Either way, making a formal commitment to an organized religion is difficult when you’re suddenly tossed in a different direction.

That is the essence of the path, though. You cannot escape it, not really. Or perhaps you can; perhaps there are indeed people who do not go through so much as trouble as I. Ms. Tweedie certainly went through far more trouble, as you can read in her diary, Daughter of Fire. Her trouble was of a different sort, not nearly as intellectual in nature.

To my knowledge, I have never met my so-called “Guru” or “Teacher” in this life, not in a physical sense. Energetically, I seem to have been connected to a Teacher at some point in time, who is perhaps actually my own inner Guru teaching me. Of these things, I cannot be sure at this moment, and with that, I am fine. I have faith that later on, things will be explained and revealed, and I’ll be able to see what was going on in retrospect.

And the path spirals onward.

Beaux


Memoirs of My Religion I

7 Comments

For the first five years of my life, I was raised Southern Baptist. The peculiarities of Baptist theology were not necessarily present at this time in my young mind; that is, the differences between Baptist theology and older Christian philosophies and positions did not stand out.

The theological view on things that I had was rather infantile. The basic idea is that if you were good, you would go to heaven, and if you were bad, you would go to hell. God, Jesus, and the Devil all existed, along with some mentioning of angels and less often, demons. Jesus was the Son of God, and that was about the extent of it.

The order of events at church wasn’t too intense. We went to the children’s Sunday school, then we went to Children’s Church, where we did some kind of craft and had juice and cookies.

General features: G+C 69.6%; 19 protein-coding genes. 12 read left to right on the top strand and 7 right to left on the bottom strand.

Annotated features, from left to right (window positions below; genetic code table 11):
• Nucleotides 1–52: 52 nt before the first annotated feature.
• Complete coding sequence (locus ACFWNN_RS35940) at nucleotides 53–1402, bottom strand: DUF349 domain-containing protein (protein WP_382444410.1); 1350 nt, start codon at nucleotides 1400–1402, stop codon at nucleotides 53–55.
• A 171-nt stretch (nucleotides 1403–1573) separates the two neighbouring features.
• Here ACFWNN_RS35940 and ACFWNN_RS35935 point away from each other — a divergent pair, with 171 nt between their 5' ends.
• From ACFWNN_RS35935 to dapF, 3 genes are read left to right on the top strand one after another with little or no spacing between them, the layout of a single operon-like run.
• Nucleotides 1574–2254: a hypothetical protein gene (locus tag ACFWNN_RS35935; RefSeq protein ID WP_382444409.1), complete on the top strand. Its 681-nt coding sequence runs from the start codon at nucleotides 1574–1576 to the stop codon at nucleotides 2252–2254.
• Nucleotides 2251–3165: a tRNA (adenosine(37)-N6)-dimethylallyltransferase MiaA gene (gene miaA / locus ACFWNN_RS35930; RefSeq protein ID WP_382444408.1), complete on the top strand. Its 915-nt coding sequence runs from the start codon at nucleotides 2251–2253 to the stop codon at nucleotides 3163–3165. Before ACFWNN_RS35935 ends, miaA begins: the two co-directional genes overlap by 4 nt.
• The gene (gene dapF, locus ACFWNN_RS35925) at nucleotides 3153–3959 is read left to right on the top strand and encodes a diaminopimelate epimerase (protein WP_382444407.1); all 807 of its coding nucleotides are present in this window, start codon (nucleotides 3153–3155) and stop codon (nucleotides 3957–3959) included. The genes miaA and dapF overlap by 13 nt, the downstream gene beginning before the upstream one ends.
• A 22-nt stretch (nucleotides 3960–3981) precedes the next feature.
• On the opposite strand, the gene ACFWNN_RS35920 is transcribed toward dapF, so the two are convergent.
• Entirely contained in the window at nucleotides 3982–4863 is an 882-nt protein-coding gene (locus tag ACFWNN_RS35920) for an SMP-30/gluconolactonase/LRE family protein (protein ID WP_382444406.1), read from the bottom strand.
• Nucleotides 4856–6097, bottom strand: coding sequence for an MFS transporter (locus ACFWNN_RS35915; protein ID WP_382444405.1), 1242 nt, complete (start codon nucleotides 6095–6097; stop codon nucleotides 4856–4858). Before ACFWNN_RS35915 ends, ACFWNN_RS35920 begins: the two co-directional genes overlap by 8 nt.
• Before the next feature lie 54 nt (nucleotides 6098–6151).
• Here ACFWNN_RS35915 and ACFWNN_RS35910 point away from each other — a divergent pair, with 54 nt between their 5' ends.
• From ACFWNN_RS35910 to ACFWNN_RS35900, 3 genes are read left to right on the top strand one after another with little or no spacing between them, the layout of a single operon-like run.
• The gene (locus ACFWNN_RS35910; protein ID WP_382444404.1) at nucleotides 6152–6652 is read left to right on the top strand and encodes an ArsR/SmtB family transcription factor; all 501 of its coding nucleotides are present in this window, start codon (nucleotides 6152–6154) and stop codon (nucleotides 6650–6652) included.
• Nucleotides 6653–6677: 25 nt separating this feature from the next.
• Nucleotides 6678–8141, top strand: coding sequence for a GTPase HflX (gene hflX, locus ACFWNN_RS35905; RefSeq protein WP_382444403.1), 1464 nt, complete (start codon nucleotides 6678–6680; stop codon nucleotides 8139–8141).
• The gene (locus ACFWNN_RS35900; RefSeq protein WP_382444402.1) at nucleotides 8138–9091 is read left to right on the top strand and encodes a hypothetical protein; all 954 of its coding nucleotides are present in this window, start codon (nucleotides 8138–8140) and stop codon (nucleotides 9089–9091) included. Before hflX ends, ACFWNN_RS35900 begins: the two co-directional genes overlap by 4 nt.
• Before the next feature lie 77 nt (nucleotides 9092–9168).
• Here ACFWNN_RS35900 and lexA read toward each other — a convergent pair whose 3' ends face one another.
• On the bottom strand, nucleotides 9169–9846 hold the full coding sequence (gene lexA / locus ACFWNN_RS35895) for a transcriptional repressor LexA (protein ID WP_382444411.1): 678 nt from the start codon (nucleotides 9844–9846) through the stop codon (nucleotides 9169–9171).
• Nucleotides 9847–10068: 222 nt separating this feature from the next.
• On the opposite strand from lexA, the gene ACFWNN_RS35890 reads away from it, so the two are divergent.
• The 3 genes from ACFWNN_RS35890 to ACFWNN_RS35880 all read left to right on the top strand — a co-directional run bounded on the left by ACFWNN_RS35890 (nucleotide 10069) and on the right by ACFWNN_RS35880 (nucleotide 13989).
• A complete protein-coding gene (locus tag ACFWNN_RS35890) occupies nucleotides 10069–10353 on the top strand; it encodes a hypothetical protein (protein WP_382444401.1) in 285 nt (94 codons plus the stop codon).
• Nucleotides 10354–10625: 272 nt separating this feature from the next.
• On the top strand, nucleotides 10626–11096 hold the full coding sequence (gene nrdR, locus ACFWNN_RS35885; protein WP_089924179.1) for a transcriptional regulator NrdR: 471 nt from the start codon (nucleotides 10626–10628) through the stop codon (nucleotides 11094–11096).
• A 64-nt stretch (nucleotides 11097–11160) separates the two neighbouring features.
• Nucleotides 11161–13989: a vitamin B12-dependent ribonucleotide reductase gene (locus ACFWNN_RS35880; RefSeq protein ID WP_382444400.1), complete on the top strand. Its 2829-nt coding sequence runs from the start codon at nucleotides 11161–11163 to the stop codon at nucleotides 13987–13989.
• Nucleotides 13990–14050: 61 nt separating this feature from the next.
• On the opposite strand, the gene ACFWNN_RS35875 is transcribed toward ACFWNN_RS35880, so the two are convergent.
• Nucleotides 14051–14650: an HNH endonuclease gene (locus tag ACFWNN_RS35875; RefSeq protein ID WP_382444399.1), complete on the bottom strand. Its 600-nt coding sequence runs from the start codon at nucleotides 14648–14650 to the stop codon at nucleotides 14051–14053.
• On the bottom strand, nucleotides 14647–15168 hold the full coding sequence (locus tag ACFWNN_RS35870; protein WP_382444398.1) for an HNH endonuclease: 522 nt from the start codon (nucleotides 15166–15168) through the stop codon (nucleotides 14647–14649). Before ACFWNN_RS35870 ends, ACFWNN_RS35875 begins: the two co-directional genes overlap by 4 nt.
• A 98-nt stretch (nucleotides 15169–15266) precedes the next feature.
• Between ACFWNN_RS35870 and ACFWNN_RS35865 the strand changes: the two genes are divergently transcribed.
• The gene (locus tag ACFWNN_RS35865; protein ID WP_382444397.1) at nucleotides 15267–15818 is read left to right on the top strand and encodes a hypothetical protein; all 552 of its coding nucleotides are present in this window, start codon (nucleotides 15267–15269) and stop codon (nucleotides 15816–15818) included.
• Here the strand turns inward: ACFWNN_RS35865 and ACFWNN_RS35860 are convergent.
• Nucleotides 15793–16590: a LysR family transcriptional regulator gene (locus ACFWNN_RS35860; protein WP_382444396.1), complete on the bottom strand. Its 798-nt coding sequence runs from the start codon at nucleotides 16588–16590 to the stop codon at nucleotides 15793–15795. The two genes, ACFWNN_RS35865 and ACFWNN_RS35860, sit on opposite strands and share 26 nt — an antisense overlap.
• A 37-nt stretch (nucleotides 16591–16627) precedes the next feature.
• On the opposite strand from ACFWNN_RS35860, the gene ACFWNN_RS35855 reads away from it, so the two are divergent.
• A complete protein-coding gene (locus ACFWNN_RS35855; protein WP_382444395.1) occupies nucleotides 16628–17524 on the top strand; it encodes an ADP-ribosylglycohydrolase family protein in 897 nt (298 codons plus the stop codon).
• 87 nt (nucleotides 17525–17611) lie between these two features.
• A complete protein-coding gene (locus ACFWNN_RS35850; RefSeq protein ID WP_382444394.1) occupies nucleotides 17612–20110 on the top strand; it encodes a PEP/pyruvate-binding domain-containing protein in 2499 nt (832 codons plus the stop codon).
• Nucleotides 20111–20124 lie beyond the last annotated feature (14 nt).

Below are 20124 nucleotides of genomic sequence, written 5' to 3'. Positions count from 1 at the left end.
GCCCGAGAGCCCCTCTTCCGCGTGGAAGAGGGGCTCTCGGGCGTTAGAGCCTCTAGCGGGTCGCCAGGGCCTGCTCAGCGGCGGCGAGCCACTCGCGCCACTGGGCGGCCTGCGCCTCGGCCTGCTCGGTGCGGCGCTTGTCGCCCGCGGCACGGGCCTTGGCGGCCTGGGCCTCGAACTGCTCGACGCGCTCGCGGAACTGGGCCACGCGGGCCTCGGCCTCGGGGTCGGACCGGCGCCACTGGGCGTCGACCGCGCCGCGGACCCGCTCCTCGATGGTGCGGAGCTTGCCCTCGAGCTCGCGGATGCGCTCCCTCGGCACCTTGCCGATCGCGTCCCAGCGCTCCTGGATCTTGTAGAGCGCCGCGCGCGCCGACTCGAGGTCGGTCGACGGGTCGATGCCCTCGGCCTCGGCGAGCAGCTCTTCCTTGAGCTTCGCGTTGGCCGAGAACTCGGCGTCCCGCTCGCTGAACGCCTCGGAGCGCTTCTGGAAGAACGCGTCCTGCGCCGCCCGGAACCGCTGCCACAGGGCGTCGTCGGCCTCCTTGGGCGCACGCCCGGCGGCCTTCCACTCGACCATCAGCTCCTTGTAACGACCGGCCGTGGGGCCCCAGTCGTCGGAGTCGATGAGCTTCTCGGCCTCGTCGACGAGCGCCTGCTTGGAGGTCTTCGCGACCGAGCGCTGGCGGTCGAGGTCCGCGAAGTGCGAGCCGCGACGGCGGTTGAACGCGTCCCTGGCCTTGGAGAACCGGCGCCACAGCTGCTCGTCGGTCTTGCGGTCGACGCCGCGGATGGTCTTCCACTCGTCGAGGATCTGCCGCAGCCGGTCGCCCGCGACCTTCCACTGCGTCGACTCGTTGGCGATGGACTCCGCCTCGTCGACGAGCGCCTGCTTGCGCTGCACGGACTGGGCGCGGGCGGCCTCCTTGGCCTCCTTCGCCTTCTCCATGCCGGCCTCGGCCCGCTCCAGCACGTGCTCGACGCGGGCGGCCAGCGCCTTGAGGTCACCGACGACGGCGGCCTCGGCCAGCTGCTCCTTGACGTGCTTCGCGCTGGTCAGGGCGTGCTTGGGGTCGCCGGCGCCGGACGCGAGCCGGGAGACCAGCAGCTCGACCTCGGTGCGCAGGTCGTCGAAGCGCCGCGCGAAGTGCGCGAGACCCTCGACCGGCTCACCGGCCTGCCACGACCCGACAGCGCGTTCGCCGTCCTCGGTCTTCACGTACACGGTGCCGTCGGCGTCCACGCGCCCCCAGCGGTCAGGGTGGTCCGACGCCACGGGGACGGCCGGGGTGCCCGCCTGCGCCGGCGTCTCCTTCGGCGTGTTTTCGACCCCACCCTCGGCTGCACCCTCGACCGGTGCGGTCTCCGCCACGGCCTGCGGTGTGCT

At around age 5, we stopped going to church. That was actually quite fine with me- I had a Nintendo, and that meant more free time for me to play it.

Around age 6, the so-called Bible Story Ladies started coming to my Elementary School. This is where we were told stories about God and then we were compelled to ask Jesus into our heart, if we hadn’t already done so.

Think about that: at the age of 6, I was asking Jesus into my heart to save me from the eternal damnation that these women were telling me about.

I felt that believing in God was enough at this point, and that was what we were taught. I certainly didn’t believe that one had to attend church; that was inconsequential.

Around age 10, I started going to another church with some family members. This was an Assembly of God, a highly Pentecostal, fire-and-brimstone, fundamentalist, literalistic Christian church. The worship service was highly informal, and I never really cared for it.

My interests lay in studying the Bible and learning about theology. Always inquisitive (like my grandfather), always wanting to learn the abstractions of things, I asked questions, some of them a lot more challenging than the people at the church seemed to be used to. Thus, I often received answers, though many times they were not fulfilling and didn’t actually answer my question.

Bear in mind: this was before the days of the internet as we know it today. The kind of information on theology, etymology, liturgy, mysticism, and so forth that we have today was largely inaccessible in those days unless you had access to a good library, and being in a small town, that wasn’t going to happen.

One of the earliest and biggest intellectual hurdles I had when with Christianity was the doctrine (dogma?) of the Holy Trinity: for those of you who are not familiar with this particular central tenet of Christianity, the Holy Trinity entails that God exists as ONE GOD in THREE PERSONS: God the Father, God the Son, and God the Holy Spirit. That is, the Father, the Son, and the Holy Spirit are all ONE GOD but exist in THREE PERSONS. They are each consubstantial with one another but are not the same person.

I wrestled with this idea for years, because it was introduced to me later on, probably after I started going to church.

The image that had been presented to me as a child was much closer to the Jehovah’s Witness theology, believe it or not, and I’ve had other people say the same thing: God was our heavenly Father, Jesus was the Son of God (but not God Himself), and the Holy Spirit was the active presence of God’s Spirit on Earth. Not difficult.

Oh, but no. Suddenly that was not the case.